To Edinburgh for the book festival, where I am to explain Fools, Frauds and Firebrands to respectable middle-class Scots, who have an endearing way of suggesting to me that I, like them, am a thing of the past. They queue to buy the book, which is nice of them; however, the publisher has failed to deliver any copies, so the need to part with a few quid for politeness’ sake slips painlessly over the horizon. Only the students in the queue awaken me from my complacency. Where do we turn for comfort, they ask, when our reading lists are gibberish about which we can understand only that it is all left-wing? Is there no network, no secret society, no alternative reading list to get us through the next three years? Is there, in a modern university, no ‘safe space’ for conservatives?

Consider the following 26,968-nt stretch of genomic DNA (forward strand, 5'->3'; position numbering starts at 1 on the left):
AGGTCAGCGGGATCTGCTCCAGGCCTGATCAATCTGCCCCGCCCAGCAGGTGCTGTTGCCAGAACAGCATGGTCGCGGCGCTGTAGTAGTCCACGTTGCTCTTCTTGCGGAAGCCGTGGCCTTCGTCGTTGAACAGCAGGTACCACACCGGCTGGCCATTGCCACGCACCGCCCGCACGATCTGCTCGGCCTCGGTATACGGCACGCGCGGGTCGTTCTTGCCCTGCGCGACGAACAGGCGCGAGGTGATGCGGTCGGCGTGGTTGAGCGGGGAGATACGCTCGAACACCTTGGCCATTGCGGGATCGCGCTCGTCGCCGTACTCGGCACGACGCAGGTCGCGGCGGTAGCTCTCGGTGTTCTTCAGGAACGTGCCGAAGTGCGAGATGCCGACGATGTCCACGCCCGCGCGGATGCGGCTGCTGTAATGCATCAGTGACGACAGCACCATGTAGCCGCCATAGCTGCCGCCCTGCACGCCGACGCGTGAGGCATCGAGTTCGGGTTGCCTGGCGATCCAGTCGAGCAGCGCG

I know of only one solution to leftist takeovers, and that is to start again. The decent parliamentarians in the Labour party should take note of this. When we set up the underground university in Prague, we composed a curriculum entirely of classics on a budget of £50,000 a year. We the teachers, and they the students, were volunteers; our shared concern was knowledge, not ideology; conversation, not conscription. Once the state takes over, however, and its vast resources are made available to people otherwise incapable of earning a penny, the fakes and the frauds muscle in. Chanting gobbledegook from Deleuze confers an air of erudition on even the most second-rate intellect, and since in most humanities departments teaching is no longer required and the only tests are political, there is no answer to those desperate students except to start something new. That is what we are doing at the University of Buckingham.
Back home to a punishing hour of physiotherapy.